Sometimes, you’re going to go through these steps and just process them and realize, “Okay, I just need to be quiet here. It’s just my own heart, and this is not worth addressing.” But if it is, prayerfully go through these four steps: 1. Speak the facts. 2. Admit your interpretation. 3. Acknowledge your feelings. 4. Share your desired outcome. And I will say that I’ve tried this. When you’re willing to say, “Okay, this is what happened and this is how I interpreted it. I could be wrong, but this is how I felt” or, “This is what I thought you said,” it immediately breaks down the walls, and you’ve actually built a better relationship and communication with them because they are seeing that you’re not just jumping on them, you’re not just accusing them, but you’re actually willing to say, “I could be wrong in this situation.” That usually breaks down their walls so that they’re willing to admit, “Yeah, I was wrong.” Or, “No, I’m sorry that you took it that way, but I totally meant something different.” It gives you that opportunity to actually communicate about it instead of just shutting each other down or yelling at each other, which never builds a relationship. So, at least you’ve done your part, once again, to build and strengthen that relationship. Their response is out of your control. Usually they will probably respond well, but even if they don’t, you still know that you are loved and valued by God, and you’ve been called to continue loving others.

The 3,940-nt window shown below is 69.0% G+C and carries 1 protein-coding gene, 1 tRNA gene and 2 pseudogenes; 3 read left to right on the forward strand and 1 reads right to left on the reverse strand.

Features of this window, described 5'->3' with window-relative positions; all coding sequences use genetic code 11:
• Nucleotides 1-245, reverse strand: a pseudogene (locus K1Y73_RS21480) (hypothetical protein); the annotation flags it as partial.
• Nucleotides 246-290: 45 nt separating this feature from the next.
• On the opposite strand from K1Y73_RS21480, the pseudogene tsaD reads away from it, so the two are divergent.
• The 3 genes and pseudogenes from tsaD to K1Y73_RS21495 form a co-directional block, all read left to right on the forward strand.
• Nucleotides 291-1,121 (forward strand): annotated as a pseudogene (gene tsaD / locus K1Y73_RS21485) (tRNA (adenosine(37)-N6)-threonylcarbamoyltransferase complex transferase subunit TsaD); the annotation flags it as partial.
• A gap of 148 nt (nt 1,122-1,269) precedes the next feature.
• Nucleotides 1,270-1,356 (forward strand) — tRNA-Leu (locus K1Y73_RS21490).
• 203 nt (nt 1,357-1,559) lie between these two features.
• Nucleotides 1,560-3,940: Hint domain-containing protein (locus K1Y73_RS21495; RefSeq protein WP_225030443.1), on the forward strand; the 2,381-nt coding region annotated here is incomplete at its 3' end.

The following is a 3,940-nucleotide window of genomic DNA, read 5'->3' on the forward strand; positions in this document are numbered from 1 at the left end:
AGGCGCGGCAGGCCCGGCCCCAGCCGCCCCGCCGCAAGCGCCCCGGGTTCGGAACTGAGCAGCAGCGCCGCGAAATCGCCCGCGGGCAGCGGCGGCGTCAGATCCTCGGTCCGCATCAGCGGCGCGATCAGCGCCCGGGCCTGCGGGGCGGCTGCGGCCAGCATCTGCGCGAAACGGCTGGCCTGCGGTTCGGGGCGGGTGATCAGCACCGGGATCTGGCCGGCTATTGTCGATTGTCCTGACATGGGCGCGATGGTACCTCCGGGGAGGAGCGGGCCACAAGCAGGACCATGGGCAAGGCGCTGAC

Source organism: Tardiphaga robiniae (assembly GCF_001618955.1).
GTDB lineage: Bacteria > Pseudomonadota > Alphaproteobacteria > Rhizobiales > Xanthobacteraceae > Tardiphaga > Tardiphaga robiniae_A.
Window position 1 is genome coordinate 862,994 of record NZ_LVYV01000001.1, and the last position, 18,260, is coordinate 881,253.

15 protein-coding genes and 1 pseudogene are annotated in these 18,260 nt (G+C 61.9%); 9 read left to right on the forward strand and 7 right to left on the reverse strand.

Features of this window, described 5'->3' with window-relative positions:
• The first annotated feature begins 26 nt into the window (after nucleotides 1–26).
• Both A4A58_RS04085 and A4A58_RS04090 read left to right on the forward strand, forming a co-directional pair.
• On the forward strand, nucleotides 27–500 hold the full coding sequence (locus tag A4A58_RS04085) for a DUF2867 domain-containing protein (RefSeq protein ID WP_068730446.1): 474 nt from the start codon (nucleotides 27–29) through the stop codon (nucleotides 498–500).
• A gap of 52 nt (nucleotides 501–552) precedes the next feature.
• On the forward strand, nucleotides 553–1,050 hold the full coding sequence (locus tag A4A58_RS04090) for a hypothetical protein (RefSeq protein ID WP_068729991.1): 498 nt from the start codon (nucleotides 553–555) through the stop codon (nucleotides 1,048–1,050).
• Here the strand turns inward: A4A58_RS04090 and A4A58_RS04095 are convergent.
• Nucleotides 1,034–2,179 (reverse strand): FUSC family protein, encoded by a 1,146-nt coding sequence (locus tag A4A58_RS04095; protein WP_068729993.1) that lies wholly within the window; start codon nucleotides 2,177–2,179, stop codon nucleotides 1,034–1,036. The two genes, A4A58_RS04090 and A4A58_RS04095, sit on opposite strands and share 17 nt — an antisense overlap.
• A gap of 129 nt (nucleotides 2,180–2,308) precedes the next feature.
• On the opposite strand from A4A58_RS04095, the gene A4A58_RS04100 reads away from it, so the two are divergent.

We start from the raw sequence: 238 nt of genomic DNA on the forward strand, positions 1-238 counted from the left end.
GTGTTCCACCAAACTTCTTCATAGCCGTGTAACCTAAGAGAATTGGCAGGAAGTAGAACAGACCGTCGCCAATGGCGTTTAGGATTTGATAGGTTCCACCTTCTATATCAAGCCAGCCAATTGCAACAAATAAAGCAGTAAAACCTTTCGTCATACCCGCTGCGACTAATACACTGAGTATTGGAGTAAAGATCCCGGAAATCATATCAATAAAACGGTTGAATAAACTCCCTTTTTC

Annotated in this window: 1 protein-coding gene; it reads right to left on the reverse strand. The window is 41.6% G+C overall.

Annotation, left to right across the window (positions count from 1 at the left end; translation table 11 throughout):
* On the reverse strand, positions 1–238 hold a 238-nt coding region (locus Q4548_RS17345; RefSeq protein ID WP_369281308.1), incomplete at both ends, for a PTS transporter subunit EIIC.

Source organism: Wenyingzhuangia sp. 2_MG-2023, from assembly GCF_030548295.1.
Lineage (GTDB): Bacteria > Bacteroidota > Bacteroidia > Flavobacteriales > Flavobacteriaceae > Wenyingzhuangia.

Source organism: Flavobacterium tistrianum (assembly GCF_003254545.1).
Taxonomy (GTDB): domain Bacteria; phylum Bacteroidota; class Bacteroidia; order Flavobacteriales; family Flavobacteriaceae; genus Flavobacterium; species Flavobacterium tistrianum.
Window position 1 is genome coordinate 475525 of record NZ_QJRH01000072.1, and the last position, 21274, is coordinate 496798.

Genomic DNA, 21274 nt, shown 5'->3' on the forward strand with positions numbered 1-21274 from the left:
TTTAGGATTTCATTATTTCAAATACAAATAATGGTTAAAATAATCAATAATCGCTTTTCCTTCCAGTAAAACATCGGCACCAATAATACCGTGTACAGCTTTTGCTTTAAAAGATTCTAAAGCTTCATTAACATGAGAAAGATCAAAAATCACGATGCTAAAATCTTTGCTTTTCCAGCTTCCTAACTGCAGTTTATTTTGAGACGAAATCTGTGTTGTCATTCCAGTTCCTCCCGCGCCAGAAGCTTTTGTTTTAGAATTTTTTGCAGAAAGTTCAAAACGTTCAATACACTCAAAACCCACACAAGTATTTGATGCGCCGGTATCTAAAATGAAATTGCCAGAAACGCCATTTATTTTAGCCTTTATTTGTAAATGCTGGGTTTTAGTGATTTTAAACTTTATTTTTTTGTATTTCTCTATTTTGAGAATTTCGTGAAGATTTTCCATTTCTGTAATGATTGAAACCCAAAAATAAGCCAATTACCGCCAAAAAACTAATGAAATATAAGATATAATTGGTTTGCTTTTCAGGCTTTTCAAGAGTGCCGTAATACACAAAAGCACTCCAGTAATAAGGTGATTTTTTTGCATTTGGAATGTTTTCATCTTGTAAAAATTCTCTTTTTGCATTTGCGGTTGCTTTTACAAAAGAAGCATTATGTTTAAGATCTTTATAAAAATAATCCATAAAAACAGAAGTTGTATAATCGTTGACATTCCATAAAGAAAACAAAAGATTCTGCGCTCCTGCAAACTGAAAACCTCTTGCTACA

Will you ever fully eliminate the sin of irritability? When you get to heaven, when Christ has perfected you and brought you into His eternal kingdom, you will finally be rid of it all. Maybe you’re still going to be irritable, but I think if you take these things into consideration- if you learn to love like God loved you, if you learn to take the necessary steps (follow the four steps that I just gave you in handling difficult, irritable situations)- I think you will greatly minimize your sin of your irritability. I just want to mention that I have adapted these four steps from a conflict management tool that is called “Staying Clean and Clear Within.” I just love the terms of that. We want to stay clean and clear in our own hearts because we want to have pure and holy hearts for the Lord. You can look that up and try to find more information, or I can pass that on to you if you want to email me.